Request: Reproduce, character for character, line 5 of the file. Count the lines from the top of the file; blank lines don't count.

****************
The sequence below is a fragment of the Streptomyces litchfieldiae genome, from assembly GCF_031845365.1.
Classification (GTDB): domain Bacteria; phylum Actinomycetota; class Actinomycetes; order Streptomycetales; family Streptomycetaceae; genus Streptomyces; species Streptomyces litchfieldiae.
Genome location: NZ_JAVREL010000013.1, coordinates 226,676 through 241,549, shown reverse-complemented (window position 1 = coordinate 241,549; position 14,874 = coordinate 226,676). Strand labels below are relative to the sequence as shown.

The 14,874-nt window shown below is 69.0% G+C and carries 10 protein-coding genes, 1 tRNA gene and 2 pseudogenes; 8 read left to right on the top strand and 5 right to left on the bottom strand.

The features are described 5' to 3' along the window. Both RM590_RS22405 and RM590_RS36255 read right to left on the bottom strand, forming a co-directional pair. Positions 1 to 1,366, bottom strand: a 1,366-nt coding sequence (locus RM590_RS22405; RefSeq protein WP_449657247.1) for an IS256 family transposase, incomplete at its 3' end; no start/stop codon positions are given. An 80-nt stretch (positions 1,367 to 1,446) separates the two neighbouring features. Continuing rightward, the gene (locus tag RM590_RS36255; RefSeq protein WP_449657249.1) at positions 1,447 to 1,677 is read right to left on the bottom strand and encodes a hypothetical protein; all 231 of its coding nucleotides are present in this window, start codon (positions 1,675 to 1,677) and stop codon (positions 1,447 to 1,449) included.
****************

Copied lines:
The features are described 5' to 3' along the window. Both RM590_RS22405 and RM590_RS36255 read right to left on the bottom strand, forming a co-directional pair. Positions 1 to 1,366, bottom strand: a 1,366-nt coding sequence (locus RM590_RS22405; RefSeq protein WP_449657247.1) for an IS256 family transposase, incomplete at its 3' end; no start/stop codon positions are given. An 80-nt stretch (positions 1,367 to 1,446) separates the two neighbouring features. Continuing rightward, the gene (locus tag RM590_RS36255; RefSeq protein WP_449657249.1) at positions 1,447 to 1,677 is read right to left on the bottom strand and encodes a hypothetical protein; all 231 of its coding nucleotides are present in this window, start codon (positions 1,675 to 1,677) and stop codon (positions 1,447 to 1,449) included.